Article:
Does Black America need a Black Agenda? This was the conversation on Saturday, March 20 at Chicago State University. Tavis Smiley convened scholars, activists, authors, and civil rights activists to engage the discussion. About 5,000 people showed up to hear the roundtable dialogue. The voices were intelligent, wise, experienced and worth listening to. This was not the belly ache crowd. This was Black America's intelligence in a valid discussion, to include: Professors Cornell West, Michael Dyson, Michael Fauntroy and Ronald Walters. The clergy was represented with Rev. Jesse Jackson and MInister Louis Farrakhan. Dr. Julianne Maleveaux, Dorothy Tillman, Angela Glover Blackwell, Tom Burrell and student Raven Curling.
Just blocks away from the community Barack Obama organized, educators, politicians, ministers, community activists, social workers, students, business people and media were apart of the listening audience. These are the same people who were there day one to push Barack's political envelope to the top. The group feels disappointed and let down from the home town President.
The discussion stated Black people had been ignored to forgotten by the Obama administration. His generic response has been, "rising tides lift all boats." Not good enough. Boats range from the Titanic to a canoe. No one is asking for "special treatment" but the President has the power to bring about change hoped and voted for. Blacks experience higher foreclosures, the minority business community only receive three percent of the stimulus recovery money, unemployment rate is in double digits.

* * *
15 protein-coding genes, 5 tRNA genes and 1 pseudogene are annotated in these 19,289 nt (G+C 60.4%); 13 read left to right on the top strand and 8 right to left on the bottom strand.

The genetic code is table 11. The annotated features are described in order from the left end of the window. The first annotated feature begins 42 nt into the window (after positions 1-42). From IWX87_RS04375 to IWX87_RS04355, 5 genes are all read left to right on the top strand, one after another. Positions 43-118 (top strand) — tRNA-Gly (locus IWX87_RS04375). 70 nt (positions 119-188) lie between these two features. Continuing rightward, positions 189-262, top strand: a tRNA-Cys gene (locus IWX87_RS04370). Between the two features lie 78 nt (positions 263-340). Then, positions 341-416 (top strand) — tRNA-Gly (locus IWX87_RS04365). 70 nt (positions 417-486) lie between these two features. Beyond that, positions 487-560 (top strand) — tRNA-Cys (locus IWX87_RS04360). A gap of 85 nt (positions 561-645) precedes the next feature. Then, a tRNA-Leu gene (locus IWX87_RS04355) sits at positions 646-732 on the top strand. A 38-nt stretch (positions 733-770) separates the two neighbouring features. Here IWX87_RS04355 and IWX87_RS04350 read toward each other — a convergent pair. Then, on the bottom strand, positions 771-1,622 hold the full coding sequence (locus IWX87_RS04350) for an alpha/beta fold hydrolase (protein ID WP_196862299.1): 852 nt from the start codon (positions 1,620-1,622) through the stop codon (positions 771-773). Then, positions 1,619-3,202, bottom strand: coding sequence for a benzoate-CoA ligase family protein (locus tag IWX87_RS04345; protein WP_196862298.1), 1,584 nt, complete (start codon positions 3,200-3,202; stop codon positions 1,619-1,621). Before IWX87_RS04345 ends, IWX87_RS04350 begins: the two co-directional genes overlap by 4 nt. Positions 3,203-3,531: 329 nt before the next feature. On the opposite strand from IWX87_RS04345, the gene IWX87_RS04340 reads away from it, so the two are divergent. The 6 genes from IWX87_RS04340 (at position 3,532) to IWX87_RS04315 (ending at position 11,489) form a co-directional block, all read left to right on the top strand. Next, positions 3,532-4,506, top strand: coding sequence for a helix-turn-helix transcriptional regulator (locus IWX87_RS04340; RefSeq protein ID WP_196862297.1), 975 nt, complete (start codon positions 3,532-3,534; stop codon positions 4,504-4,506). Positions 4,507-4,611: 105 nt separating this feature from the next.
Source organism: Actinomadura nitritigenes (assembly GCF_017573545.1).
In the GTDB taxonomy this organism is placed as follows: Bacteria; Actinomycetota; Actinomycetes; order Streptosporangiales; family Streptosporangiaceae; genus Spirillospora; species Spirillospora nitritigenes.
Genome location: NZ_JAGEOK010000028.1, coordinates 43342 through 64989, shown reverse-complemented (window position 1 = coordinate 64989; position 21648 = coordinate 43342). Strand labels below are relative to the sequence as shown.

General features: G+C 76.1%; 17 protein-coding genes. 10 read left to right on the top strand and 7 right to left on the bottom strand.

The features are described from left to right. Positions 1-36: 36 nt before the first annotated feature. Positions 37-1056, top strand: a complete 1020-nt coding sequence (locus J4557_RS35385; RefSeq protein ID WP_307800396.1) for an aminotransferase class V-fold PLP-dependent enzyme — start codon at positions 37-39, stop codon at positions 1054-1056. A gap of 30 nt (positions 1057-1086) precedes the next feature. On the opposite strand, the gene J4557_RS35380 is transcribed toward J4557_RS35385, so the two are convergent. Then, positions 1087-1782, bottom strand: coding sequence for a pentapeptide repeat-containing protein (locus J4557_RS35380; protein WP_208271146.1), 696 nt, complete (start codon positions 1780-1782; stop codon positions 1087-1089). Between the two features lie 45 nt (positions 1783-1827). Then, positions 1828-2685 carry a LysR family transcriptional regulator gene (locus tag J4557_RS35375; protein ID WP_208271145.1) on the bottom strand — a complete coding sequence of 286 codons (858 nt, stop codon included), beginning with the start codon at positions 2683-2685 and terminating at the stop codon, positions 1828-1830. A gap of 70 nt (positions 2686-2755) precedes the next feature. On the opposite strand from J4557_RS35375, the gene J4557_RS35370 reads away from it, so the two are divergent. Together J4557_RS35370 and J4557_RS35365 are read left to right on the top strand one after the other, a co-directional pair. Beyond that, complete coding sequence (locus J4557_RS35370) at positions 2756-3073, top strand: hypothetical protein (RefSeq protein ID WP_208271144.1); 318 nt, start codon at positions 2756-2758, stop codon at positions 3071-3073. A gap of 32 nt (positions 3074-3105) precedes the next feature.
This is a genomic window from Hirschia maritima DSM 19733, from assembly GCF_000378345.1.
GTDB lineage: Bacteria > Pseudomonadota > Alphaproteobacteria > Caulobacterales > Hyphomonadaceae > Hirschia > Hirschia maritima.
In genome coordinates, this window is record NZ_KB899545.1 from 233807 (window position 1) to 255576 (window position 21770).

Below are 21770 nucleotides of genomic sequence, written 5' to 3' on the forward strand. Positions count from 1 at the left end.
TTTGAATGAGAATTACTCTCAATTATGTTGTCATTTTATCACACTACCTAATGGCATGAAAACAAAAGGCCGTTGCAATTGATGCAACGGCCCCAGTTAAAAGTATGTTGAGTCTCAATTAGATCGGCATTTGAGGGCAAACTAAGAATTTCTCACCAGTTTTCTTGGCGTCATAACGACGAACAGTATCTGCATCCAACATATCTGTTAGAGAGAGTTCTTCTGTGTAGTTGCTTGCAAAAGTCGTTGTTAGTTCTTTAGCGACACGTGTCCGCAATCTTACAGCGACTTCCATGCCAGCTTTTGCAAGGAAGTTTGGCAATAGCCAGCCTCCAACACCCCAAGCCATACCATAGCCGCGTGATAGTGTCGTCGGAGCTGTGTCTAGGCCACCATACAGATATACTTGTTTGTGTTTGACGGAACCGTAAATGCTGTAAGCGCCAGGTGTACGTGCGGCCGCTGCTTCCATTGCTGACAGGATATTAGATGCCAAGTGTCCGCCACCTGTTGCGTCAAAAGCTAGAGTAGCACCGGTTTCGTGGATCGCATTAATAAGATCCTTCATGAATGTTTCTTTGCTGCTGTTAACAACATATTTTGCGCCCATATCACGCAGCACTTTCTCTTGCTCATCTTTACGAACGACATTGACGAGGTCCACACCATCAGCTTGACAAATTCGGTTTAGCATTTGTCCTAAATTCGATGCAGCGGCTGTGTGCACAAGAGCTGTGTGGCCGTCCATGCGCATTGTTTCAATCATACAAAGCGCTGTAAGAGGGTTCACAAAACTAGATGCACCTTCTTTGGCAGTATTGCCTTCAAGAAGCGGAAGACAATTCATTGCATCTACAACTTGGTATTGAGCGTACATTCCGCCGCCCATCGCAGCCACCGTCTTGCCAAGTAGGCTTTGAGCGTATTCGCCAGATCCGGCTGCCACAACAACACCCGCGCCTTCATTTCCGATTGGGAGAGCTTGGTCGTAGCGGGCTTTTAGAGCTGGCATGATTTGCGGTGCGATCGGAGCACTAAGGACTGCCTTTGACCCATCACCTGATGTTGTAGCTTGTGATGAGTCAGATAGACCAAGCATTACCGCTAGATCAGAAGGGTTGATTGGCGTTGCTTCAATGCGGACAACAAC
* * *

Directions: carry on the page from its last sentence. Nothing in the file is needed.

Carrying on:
There were negative laws especially for Blacks, like Jim Crow and the Black Code. If negative laws can be enforced, so can positive ones. Presidents before Obama have enacted laws from Lincoln's Freeman's Bureau to Johnson's Civil Rights Bill. Women have had to fight for Equal Rights Bill and Gays have had to fight for Don't Ask, Don't Tell. The fight is uncomfortable with the same race president. However the facts speak for themselves.
The issues of Black America are urgent and presidential address is necessary and to ignore a group that voted 97% for Obama is not acceptable. The conversation that has been voiced in the beauty shop, the barber shop, the church tea and the backrooms has now gone public. Whereas, it is with an enormous amount of tearful pride that Obama serves in the White House, we would now like to see Black America fully included. The student from Chicago State University said it best "We might have been better off marching on Washington than seated in the White House."
Do you think we need a Black agenda? You can see this full discussion Sunday at 7:00 pm. on Channel 20 or on March 29 on C Span.